1.212 Ground, Soil
- ᴹQ. hún (hun-), n. “earth, *ground”
- A word in the Declension of Nouns from the early 1930s with stem form hun- and gloss “earth” (QL/39). It might be a later iteration of ᴱQ. han “ground, earth” from the Qenya Lexicon of the 1910s (QL/39), and if so then hún might also be used as “*ground”. I think it is useful to assume so for purposes of Neo-Quenya, as the other attested word for “ground”, Q. talan, is probably used for often for “floor”, including floors above the ground level.
- ᴹQ. palúre, n. “surface, bosom, bosom of Earth, (Old English) folde”
- A noun in The Etymologies of the 1930s glossed “surface, bosom, bosom of Earth, (Old English) folde” derived from the root ᴹ√PAL “wide (open)” (Ety/KEM). Here “folde” is an Old English word meaning “land, earth, ground”. The word “bosom” likewise in Old English could refer simply to a surface, and as an anatomical reference described the chest regardless of gender. Given these glosses, it seems unlikely that this word could be applied to the breasts of a woman, to which the term “bosom” was not applied in English until the 20th century.
- N. cef, n. “soil”
- A noun in The Etymologies of the 1930s glossed “soil” derived from the root ᴹ√KEM “soil, earth” (Ety/KEM). It had a rather unusual plural form ceif which shows i-intrusion but not the usual i-raising of e to i; under ordinary phonetic developments the expected plural would be *cif. I can think of no good reason for this abnormal plural, but it would be ^caif if adapted to Sindarin.
- N. talaf, n. “ground, floor”
- A noun in The Etymologies of the 1930s glossed “ground, floor” derived from the root ᴹ√TALAM “floor, base, ground” (Ety/TAL). It has a plural form teleif in keeping with Noldorin plural patterns; in Sindarin its plural would be ^telaif. Its Quenya cognate was ᴹQ. talan, and in later writings this pair became Q. talan/S. talan “flat space, platform” < √TALAM (PE17/52), both demonstrating the ancient sound change whereby final [m] became [n] (VT47/24).
Neo-Eldarin: In later writings, S. talan was used mainly to refer to an elevated platform or floor, such as the flets of Lothlórien. As such, I think it is worth retaining talaf to refer both to the ground floor as well as the ground itself, perhaps from a variant ancient form *talamē.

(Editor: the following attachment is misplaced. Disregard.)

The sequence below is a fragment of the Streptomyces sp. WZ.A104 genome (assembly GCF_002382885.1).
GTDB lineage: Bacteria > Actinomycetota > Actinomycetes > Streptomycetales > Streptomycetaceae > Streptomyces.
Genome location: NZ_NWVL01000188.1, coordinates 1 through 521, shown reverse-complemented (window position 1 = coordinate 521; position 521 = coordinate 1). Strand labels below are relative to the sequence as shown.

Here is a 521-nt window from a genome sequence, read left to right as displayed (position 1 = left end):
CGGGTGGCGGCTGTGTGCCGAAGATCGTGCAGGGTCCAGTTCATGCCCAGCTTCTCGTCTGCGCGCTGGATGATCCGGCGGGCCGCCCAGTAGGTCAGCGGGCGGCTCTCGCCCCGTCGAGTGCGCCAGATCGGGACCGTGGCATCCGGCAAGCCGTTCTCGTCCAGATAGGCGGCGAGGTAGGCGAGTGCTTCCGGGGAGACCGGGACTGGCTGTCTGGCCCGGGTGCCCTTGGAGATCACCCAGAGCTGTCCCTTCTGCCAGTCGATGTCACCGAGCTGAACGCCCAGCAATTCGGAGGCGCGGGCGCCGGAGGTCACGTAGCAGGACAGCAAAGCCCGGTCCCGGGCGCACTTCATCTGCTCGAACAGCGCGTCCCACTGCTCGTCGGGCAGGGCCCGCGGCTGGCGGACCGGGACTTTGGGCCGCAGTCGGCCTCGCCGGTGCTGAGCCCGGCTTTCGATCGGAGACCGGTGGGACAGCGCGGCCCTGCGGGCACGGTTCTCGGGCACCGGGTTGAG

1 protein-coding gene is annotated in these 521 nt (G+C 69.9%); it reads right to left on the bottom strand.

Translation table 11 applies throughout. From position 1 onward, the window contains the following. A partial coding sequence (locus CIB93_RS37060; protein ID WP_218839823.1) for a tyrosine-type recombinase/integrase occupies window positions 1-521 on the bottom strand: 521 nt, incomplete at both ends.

1.213 Dust, Powder
- ᴹQ. asto, n. “dust”
- A noun in The Etymologies of the 1930s glossed “dust” derived from the root ᴹ√ÁS-AT (Ety/ÁS-AT). It was also mentioned in the The Feanorian Alphabet from the late 1930s with the same form and meaning (PE22/21-22), and in the revisions of that document from the 1940s, though there it was replaced with ᴹQ. osto as a name for one of the tengwar (PE22/50). This replacement may only have to do with tengwar names, and doesn’t necessarily invalidate asto “dust”.
- ᴺQ. [ᴱQ.] mulda, adj. “powdery”
- A word with variant forms mulda and mulina and the gloss “powdery” from the Qenya Lexicon of the 1910s, an adjectival form of ᴱQ. mul (muld-) “fine powder”, ultimately derived from the early root ᴱ√MULU “grind (fine)” (QL/63). In notes from the late 1950s or early 1960s, Tolkien gave Q. mulë for “meal” = “*coarsely ground flour”, so it seems *√MUL “grind” either survived or was restored. This may make it possible to retain ᴺQ. mulda “powdery” for purposes of Neo-Eldarin as descriptive of ground up things.
- ᴹQ. mulo (mulu-), n. “dust, [ᴱQ.] fine powder”
- A word in the Declension of Nouns from the early 1930s glossed “dust”, given as an example of declensions for nouns that in ancient times ended with short -ŭ: mulǔ- (PE21/10-11). It is probably a later iteration of ᴱQ. mul (muld-) “fine powder” from the Qenya Lexicon of the 1910s, a derivative of the early root ᴱ√MULU “grind (fine)” (QL/63). In notes from the late 1950s or early 1960s, Tolkien gave Q. mulë for “meal” = “*coarsely ground flour”, so it seems *√MUL “grind” either survived or was restored. For purposes of Neo-Eldarin, I think it is appropriate to use this word with the earlier sense “fine powder” as well.
- N. ast, n. “dust”
- A noun in The Etymologies of the 1930s glossed “dust” derived from the root ᴹ√ÁS-AT (Ety/ÁS-AT).
- ᴺS. athren, adj. “dusty”
- A neologism for “dusty” created by Paul Strack specifically for Eldamo in 2018, inspired by G. thithrin. It is an adjectival form of S. ast, with the thr the result of sound changes similar to othrond = ost + rond. When this entry was first created in 2018, it was given as astren without the sound change, but I modified it to athren in 2021.